The elections for the legislative assembly of Punjab were held on February 4th, 2017. The election campaigns of the parties that were contesting the elections in Punjab have been the focus of much of the news for the past few months. The results were announced on March 11th, with Captain Amarinder Singh winning the polls with a tremendous margin. But even before the result was announced, one thing was almost certain, that the Chief Minister of the state would be a man and a Jatt.
The CM candidates of both the Akali Dal and the Congress were upper caste Jatt males who were related to each other, as reported by the BBC and the Times of India. This fact might seem insignificant in itself, but coupled with the fact that all the CM’s of the Punjab state since the bifurcation of its successor state in 1966, who have served their full terms, have been male and Jatt; with the exception of Giani Zail Singh (elected CM in 1972) who later went on to serve as the President of India and Rajinder Kaur Bhattal who served a brief stint of ten months as CM when her predecessor resigned in ’97, makes one wonder that perhaps Punjab is obsessed with male Jatt CMs.
Around 47% of Punjab’s population is female. And yet, only 7% of the candidates contesting the elections are women. Compare this with the number of candidates that have some kind of criminal cases against them (9%). Keep in mind that Punjab has second lowest sex ratio in India, at 895 females to 1000 males.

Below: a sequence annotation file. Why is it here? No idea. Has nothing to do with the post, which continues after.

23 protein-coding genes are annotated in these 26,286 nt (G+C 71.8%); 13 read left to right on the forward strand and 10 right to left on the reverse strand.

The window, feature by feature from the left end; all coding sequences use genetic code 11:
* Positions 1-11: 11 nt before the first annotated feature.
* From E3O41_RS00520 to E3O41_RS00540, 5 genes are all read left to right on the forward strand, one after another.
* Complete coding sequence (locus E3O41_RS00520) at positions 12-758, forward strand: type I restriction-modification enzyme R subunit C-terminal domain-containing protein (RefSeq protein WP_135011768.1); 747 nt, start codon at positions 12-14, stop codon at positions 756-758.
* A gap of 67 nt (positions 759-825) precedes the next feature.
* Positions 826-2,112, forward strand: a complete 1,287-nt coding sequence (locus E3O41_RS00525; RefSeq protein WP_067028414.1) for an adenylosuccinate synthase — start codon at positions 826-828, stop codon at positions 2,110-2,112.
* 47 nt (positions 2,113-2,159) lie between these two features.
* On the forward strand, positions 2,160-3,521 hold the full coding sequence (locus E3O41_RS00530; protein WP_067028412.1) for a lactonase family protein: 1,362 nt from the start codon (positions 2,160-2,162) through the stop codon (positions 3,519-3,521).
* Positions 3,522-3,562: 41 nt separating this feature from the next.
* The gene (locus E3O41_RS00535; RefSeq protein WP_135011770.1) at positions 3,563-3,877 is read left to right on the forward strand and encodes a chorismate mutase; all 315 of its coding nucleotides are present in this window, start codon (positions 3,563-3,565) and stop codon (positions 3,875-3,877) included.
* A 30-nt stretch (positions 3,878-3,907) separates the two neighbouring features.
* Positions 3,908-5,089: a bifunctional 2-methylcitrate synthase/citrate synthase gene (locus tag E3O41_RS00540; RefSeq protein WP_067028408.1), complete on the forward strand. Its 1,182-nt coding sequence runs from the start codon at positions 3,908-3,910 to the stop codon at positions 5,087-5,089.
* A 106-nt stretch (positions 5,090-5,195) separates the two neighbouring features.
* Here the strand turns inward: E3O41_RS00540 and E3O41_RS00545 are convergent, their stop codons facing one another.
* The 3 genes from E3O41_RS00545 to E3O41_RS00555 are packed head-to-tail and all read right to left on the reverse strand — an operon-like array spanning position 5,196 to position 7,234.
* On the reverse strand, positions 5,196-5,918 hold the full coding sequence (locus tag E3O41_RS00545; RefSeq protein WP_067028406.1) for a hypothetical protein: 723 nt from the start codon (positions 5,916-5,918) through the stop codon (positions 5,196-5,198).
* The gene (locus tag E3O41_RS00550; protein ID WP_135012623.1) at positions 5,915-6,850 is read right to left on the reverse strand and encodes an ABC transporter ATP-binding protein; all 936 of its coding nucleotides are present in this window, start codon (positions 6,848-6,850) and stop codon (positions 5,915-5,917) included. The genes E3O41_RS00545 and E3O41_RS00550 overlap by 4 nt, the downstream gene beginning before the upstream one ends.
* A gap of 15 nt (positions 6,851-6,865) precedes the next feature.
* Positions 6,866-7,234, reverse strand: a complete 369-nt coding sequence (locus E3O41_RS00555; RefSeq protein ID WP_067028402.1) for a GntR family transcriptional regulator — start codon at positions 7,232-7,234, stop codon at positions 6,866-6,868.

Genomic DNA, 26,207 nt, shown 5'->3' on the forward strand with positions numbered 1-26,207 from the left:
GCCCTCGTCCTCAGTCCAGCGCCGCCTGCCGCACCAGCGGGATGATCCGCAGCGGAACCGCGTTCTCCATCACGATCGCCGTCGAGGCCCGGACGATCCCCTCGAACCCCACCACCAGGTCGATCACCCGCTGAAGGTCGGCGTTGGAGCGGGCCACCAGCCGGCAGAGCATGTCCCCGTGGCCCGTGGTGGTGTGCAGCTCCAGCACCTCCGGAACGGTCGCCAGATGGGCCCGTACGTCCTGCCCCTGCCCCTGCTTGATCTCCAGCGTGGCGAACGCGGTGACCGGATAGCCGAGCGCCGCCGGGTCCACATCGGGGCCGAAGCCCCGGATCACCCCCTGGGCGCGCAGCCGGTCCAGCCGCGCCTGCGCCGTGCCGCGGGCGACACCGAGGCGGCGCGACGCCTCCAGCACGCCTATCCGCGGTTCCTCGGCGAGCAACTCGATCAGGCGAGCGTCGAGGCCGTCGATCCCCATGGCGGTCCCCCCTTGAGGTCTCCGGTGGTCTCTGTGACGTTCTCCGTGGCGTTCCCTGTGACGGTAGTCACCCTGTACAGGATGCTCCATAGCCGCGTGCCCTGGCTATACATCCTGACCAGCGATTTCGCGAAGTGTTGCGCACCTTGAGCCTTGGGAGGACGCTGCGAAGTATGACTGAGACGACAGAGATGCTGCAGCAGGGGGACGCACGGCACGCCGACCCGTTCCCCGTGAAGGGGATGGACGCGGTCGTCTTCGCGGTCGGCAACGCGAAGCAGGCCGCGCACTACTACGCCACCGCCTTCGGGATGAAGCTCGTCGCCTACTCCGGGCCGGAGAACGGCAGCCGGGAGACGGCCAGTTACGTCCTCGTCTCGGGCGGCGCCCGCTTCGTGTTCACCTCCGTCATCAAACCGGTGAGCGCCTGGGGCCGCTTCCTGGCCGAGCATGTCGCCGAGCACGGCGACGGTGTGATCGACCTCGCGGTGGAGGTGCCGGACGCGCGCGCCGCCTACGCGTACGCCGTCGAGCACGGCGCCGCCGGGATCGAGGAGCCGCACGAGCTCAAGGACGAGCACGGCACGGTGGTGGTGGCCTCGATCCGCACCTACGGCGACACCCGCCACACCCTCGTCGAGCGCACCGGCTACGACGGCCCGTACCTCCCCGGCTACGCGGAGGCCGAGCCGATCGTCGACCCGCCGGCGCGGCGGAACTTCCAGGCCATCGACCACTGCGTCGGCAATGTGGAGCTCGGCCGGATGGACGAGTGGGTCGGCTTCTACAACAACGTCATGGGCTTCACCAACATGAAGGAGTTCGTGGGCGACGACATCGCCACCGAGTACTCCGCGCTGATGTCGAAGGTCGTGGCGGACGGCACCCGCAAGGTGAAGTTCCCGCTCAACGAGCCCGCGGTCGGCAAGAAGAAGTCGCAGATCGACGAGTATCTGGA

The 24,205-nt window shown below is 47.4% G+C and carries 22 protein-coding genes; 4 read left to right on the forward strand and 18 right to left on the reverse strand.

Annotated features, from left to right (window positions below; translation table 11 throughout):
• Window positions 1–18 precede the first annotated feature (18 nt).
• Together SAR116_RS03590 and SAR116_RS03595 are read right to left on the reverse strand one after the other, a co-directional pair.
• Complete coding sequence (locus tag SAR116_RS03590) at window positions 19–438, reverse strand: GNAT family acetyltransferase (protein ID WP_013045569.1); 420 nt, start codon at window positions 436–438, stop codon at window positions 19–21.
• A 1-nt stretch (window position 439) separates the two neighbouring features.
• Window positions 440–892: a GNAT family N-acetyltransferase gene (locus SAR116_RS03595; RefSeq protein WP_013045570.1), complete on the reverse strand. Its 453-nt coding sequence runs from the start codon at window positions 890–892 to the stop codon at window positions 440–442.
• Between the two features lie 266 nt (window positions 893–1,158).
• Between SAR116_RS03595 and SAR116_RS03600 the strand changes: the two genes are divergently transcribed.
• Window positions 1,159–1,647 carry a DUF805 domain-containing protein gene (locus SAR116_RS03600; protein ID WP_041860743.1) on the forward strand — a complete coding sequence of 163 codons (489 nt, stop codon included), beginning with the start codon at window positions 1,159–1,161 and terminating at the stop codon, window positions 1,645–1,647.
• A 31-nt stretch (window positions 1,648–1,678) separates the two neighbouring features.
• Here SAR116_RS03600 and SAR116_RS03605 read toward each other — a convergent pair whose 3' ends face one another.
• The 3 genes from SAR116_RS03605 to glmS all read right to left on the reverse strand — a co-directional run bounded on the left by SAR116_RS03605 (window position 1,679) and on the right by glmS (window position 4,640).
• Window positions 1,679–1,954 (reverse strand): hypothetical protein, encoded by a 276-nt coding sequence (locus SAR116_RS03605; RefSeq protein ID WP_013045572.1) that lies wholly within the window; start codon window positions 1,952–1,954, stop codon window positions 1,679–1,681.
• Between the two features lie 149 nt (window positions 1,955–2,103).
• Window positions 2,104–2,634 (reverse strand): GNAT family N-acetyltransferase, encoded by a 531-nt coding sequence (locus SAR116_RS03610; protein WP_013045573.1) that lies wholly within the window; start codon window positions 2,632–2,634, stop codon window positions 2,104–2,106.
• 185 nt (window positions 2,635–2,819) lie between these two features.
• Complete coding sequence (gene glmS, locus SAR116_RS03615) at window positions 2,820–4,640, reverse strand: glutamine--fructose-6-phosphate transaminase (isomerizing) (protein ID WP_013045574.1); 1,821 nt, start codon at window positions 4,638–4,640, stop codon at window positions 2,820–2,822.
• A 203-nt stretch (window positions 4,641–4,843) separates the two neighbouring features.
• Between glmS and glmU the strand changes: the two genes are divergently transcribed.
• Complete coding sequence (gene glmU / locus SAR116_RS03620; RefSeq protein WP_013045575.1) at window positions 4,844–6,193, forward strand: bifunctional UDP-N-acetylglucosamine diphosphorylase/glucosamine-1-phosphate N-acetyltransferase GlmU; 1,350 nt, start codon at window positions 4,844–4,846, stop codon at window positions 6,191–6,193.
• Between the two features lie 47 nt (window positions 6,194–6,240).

Punjab’s population is 30% dalit, which is the highest for any state in India. Despite this, Punjab has never had a dalit CM. The Aam Aadmi Party promised a dalit deputy-CM during its campaign, and while this might be celebrated as a progressive step, it strengthens the deliberation that the AAP isn’t interested in a dalit CM. This belief has been solidified by dalit leaders within the AAP as well.
The BSP, which is popularly seen as the flag bearer of dalit politics in UP, was actually formed by a Punjabi dalit leader, Kanshi Ram. While the BSP has remained insignificant in Punjab, it has been quite successful in UP. Mayawati became the first dalit CM of UP in 1995, and belongs to the BSP. Incidentally, she was also the first dalit female CM in India. In Kanshiram’s home state, however, the prospects of a dalit or a full-term serving female CM (let alone a female dalit CM) seem like a distant dream.
Why has Punjab never elected a dalit or a female CM? Despite the fact that the majority of Punjab follow the Sikh religion, whose core beliefs include gender equality and the rejection of the caste system.
Many believe that this is part of the reason. The Sikh faith has discouraged caste, as has the Arya Samaj which has had a profound effect in Punjab, hence caste politics haven’t developed in the state as much.
But the bigger reason is the disunity among Punjab’s dalits. Despite ridicule and violence, Punjab’s dalit haven’t united and politicized themselves. This, however, seems to be changing. The AAP released a manifesto that focused on many dalit issues and even vowed to post a dalit as the deputy-CM of Punjab if it comes to power.
About the Author:
Aspiring Diplomat. Laughs too much. Artfully pretentious. Pretends to care sometimes. Trying to create his own little space in the world. Talks about self in the third person like everyone else.”